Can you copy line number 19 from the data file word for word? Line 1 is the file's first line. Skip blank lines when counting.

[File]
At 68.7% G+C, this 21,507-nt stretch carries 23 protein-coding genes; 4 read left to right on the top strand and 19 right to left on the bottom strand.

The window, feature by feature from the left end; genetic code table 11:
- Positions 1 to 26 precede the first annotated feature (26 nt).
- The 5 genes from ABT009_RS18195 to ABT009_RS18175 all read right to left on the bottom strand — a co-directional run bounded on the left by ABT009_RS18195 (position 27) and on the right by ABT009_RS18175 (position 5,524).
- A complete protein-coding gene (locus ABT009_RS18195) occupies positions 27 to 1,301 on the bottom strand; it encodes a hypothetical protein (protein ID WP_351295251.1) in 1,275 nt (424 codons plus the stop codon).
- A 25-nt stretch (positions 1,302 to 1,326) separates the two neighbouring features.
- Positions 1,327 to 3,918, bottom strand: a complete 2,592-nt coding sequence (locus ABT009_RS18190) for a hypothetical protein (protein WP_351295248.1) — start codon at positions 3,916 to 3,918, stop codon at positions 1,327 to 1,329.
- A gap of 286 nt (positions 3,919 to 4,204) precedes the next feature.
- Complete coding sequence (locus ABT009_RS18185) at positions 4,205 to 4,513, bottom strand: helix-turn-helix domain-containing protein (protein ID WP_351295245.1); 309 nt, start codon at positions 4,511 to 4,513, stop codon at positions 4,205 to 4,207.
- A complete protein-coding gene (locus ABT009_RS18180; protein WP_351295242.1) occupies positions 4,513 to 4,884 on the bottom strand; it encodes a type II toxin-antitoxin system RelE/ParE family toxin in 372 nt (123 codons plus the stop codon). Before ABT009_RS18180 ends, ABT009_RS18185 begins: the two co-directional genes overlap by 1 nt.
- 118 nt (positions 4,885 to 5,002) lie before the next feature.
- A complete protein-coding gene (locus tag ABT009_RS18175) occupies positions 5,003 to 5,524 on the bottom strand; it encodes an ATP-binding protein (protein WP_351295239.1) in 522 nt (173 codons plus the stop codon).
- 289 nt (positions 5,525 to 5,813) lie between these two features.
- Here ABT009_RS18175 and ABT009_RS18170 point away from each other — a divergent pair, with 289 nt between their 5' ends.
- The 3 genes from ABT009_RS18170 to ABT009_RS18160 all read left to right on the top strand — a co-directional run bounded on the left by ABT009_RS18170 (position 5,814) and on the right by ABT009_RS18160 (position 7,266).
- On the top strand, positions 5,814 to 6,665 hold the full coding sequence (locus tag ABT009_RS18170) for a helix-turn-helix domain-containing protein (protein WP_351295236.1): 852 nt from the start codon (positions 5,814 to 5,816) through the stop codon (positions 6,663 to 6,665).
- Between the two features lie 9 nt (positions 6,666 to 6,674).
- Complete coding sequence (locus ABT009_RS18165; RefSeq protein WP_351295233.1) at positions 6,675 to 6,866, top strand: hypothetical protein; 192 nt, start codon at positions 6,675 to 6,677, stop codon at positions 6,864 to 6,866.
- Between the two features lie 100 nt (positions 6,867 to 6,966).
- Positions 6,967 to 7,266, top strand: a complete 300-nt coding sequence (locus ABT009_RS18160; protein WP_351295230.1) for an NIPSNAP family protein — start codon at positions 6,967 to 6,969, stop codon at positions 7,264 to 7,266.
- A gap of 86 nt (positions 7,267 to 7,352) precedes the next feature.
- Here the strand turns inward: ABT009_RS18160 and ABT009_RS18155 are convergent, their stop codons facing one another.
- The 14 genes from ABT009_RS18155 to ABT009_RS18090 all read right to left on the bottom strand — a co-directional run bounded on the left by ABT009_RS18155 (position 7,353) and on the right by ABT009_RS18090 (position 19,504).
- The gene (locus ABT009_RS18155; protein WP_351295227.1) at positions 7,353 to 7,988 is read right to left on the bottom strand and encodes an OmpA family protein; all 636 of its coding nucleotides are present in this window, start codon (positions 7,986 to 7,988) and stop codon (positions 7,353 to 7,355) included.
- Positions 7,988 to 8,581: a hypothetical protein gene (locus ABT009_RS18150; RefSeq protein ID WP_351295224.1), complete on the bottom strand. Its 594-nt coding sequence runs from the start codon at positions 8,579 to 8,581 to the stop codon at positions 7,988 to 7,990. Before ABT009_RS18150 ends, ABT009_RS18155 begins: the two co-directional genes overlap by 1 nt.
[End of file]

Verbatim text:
- Between the two features lie 100 nt (positions 6,867 to 6,966).